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Blog posts tagged with 'florence'

The Medici
It would be difficult to write a boring book about the Medici, but it takes a thoughtful writer to weave the many complex storylines of Italy’s most infamous ruling family into an accessible narrative that is both entertaining and informing. Paul Strathern has done exactly this in his latest release The Medici: Power, Money and Ambition in the Italian Renaissance. In his straightforward history, Strathern chronicles the rise of the Medici, briefly covering the earliest descendants before launching into the origins of the Medici Bank. This well-oiled banking system was extremely profitable and far-reaching, eventually obtaining the papal account and establishing branches across Europe.
The Geography of Genius
"True genius is inexhaustible," writes Eric Weiner, "the ghosts of Michelangelo and Leonardo and Botticelli and all the rest hang in the air, like a San Francisco fo­g. You'd think it would have burned off by now, five hundred years later, but it hasn't." In his new work of popular journalism, The Geography of Genius, the former NPR correspondent explores seven world cities and explains how genius loci (the spirit of the place) fostered great human achievement.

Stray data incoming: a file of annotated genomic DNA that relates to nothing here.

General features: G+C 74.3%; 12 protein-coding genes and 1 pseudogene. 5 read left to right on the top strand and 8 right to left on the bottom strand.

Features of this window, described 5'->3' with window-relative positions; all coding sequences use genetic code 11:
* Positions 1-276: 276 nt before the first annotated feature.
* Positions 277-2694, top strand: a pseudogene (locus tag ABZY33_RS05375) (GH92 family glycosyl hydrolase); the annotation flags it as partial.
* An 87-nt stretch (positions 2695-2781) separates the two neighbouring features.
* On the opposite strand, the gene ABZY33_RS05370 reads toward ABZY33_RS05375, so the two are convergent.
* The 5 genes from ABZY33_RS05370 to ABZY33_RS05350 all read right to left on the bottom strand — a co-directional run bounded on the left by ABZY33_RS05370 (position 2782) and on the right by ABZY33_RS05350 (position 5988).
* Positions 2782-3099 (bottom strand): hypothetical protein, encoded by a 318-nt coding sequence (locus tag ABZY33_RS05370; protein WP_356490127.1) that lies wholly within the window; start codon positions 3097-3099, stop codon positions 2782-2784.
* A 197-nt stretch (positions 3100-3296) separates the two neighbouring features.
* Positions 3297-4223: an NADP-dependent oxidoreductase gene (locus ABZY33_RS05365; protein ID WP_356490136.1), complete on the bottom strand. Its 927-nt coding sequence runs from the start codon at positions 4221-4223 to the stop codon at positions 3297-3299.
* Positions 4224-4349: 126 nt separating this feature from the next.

Grosseto, Italy
Kindly contributed by Italy correspondent for The Economist John Hooper, who explores Italy -- its baffling contradictions, unique character and contemporary culture -- in his new, illuminating portrait The Italians. A must-read for anyone seeking to understand the country as it exists today.
  For the traveller, unexpected discoveries are commonplace; unexpected journeys are rarer. I had been at a conference in Siena. On the night before my departure, there was one of those apocalyptic storms that break surprisingly often in the skies over Italy. At the railway station the next day they told me the line to Florence was impassable -- hopelessly flooded. The only way back to Rome was by way of Grosseto.
Parma
Kindly contributed by Wallis Wilde-Menozzi, an ardent Midwesterner transplanted to Italy where she has lived for decades. The author returns to her "Rome Years" in The Other Side of the Tiber, a soulful meditation on the Eternal City and other Italian cities that seeped into her sense of self, long before she permanently settled in Parma. Here she describes a treasure, worth a pilgrimage to that city.